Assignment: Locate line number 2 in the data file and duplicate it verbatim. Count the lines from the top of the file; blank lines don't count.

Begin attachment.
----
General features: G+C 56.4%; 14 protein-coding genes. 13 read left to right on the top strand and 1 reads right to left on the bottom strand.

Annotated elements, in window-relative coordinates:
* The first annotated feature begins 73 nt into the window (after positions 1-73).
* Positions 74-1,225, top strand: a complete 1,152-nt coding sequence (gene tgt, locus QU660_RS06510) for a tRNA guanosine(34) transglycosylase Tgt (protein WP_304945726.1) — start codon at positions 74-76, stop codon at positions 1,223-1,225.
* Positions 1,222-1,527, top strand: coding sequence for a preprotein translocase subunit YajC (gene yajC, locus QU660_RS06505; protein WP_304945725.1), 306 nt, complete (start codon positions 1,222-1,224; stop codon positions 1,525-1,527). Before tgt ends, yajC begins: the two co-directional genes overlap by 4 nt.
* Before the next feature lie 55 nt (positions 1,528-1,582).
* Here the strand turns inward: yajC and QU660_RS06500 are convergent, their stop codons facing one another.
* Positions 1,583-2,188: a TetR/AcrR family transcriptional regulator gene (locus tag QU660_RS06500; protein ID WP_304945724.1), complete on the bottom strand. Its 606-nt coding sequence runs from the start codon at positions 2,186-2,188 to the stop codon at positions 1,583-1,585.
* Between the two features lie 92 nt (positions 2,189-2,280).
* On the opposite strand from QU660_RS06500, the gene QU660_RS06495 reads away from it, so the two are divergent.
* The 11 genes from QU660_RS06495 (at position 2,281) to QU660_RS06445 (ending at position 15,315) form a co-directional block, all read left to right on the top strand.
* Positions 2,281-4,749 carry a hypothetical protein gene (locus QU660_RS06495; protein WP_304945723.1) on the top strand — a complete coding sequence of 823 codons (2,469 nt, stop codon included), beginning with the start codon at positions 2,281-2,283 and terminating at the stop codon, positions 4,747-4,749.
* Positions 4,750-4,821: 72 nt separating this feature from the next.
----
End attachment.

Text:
Annotated elements, in window-relative coordinates: